When Oisín McConville coached Sam Mulroy at Dundalk Institute of Technology, he saw a player with undoubted ability whose attitude wasn't where it needed to be if he was going to make it as a top inter-county footballer.
In the intervening years, Mulroy has started to exploit that talent. This season, as Louth earned promotion for the second consecutive season under Mickey Harte, Mulroy finished as top scorer in the Allianz Football League with 3-51.
"He had everything you would want," McConville told BBC Radio Ulster's The GAA Social podcast.
"The reason why I thought it could go either road was nothing to do with talent, nothing to do with ability, it was to do with mindset.
"I had seen a few lads from Louth who'd gone through [DKIT] maybe the same time as Sam, and were as talented as Sam is, and never made it through - we haven't heard any more about them. That was the worry."
Mulroy - who will play for Louth in this weekend's Division 3 final against Limerick - was this week's guest on the podcast.
"I don't know if it was to do with you becoming a personal trainer, or the gym end of things, but I felt that seemed to have a serious effect on what your mindset was," McConville told him.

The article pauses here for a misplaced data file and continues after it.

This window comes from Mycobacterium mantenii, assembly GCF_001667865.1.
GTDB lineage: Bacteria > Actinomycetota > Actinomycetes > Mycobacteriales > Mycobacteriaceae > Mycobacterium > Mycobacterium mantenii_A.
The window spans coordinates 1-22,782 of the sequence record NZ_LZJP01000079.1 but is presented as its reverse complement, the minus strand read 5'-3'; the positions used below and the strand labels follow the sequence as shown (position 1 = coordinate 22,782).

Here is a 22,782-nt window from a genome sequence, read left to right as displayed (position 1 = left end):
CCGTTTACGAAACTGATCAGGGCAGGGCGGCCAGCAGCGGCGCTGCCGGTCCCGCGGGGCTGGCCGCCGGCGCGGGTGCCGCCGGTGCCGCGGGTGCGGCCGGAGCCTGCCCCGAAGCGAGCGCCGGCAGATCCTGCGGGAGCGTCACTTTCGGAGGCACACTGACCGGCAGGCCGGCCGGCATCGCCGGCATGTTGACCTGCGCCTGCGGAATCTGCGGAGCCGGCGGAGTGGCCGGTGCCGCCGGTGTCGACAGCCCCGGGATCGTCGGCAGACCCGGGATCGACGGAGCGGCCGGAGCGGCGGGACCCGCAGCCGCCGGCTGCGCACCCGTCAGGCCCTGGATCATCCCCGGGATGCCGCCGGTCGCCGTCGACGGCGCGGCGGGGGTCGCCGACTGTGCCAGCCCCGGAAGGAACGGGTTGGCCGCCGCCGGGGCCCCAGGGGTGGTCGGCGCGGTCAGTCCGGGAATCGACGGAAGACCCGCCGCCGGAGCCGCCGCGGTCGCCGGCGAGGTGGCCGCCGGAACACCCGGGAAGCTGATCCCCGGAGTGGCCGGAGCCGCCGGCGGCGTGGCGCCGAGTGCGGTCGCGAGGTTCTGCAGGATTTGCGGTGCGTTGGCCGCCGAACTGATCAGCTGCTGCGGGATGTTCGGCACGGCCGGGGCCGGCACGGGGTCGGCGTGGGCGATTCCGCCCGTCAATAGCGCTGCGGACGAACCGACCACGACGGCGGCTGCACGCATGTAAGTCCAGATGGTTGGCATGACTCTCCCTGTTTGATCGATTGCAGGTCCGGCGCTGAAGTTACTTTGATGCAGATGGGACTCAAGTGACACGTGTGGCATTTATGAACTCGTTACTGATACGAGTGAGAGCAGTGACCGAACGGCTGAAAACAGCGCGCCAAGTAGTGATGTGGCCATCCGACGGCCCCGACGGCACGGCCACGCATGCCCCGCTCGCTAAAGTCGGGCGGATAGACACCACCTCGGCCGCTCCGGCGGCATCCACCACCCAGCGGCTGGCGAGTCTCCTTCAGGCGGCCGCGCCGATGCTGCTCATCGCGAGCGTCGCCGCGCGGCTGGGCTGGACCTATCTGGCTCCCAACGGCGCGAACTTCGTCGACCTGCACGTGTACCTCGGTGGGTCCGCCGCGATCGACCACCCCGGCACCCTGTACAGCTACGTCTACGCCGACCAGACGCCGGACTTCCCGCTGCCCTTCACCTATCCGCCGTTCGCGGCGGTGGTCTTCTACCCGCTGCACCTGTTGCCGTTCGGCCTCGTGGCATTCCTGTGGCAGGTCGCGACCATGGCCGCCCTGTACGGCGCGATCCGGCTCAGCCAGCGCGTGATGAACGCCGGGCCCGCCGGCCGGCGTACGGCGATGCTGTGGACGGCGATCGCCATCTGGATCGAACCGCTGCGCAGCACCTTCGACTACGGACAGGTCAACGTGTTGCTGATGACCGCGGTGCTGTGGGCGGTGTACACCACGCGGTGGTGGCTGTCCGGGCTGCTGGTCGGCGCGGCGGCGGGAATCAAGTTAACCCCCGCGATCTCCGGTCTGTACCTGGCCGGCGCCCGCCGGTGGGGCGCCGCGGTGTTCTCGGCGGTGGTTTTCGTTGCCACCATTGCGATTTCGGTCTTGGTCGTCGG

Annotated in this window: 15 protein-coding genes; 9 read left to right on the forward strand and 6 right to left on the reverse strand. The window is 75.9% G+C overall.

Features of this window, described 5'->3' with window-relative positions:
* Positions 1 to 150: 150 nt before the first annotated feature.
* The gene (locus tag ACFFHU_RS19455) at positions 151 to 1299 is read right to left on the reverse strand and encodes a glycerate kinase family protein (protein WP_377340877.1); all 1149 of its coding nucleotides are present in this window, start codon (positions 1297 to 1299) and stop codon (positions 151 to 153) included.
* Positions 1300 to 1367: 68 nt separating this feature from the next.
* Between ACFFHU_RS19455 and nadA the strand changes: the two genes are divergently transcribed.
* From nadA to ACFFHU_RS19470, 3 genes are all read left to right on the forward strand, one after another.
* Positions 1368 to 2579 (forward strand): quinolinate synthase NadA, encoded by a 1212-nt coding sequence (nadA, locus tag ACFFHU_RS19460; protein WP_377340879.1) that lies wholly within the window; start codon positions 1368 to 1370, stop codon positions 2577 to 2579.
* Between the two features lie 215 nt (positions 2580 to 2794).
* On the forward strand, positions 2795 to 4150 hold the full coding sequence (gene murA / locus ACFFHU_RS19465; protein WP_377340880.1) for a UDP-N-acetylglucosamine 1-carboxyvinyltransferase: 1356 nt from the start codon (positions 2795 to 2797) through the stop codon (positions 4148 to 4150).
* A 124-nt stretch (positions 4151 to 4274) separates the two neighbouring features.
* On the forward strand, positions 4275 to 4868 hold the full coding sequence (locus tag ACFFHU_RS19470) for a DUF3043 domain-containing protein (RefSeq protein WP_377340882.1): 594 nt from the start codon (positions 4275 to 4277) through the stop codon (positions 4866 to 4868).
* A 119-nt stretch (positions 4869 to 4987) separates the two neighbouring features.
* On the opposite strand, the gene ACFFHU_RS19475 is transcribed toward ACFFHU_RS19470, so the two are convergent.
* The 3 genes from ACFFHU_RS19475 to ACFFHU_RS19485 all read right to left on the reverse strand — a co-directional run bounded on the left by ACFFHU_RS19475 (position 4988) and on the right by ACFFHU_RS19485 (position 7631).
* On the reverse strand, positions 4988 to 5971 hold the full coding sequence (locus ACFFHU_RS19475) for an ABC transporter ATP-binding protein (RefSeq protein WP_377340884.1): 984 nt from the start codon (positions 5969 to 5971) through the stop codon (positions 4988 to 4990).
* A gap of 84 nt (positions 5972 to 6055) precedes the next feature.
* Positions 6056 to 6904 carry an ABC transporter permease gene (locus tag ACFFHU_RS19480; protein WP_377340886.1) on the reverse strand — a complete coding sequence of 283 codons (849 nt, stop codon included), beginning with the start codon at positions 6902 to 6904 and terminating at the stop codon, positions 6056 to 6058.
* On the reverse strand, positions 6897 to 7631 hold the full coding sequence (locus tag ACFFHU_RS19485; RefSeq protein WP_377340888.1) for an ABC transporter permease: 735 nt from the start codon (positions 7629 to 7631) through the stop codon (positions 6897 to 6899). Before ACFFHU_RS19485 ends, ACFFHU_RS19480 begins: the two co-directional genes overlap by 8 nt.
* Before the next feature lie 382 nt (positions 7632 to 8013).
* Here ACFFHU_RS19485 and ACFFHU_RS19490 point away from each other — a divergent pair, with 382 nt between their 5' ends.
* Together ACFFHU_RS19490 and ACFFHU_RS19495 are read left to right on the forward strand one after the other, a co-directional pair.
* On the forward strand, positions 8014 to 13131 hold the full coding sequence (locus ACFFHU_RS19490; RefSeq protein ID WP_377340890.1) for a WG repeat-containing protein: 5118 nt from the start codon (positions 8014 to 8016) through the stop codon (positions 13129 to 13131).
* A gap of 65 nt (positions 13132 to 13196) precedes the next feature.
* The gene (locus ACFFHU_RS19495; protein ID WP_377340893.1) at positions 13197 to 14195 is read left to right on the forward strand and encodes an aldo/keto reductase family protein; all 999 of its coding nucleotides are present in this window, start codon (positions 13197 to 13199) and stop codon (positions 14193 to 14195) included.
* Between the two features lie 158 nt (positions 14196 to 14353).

In response, Mulroy said he recalled texting McConville years back while he was in DKIT.
"I was working in a construction place making concrete - my cousin owns the business," he said.
"I was floating in and out of college, didn't enjoy college - I never wanted to go to college. I remember texting you one day, I was sitting in a digger, and you said, 'That's a long road to nowhere'.
"Construction work, it was easy. It's literally two minutes down the road from me. My cousin, one of my best friends, owns the business. It would have been easy to do that.
"I suppose that was a wakeup call. The following year I did a placement in Sport Ireland.
"I think Oisín knew there was more in me. I thank him for it now. At the time, I probably thought nothing of it, 'Whatever Oisín, I'll be there tonight, don't be annoying me'.
"A couple of months later, when I looked back, and I did that placement in a gym in Sports Ireland, it completely changed the outlook I had on life. I was like, 'This is actually what I want to do with my life'.
"I set up Sam Mulroy Fitness, my own business, and packed in working in the concrete place. I'm running that the last two years. It has helped me massively, physically, with football. You're in the gym 13 or 14 hours a day. It has helped me mentally as well, the fact that the job relates to a Gaelic footballer. They have to be motivated, organised."
McConville said the message was "nothing to do with construction".
"It looked as if he was taking the easy option," he said.
"There was so much more to him as an individual."
Picture credit: Sportsfile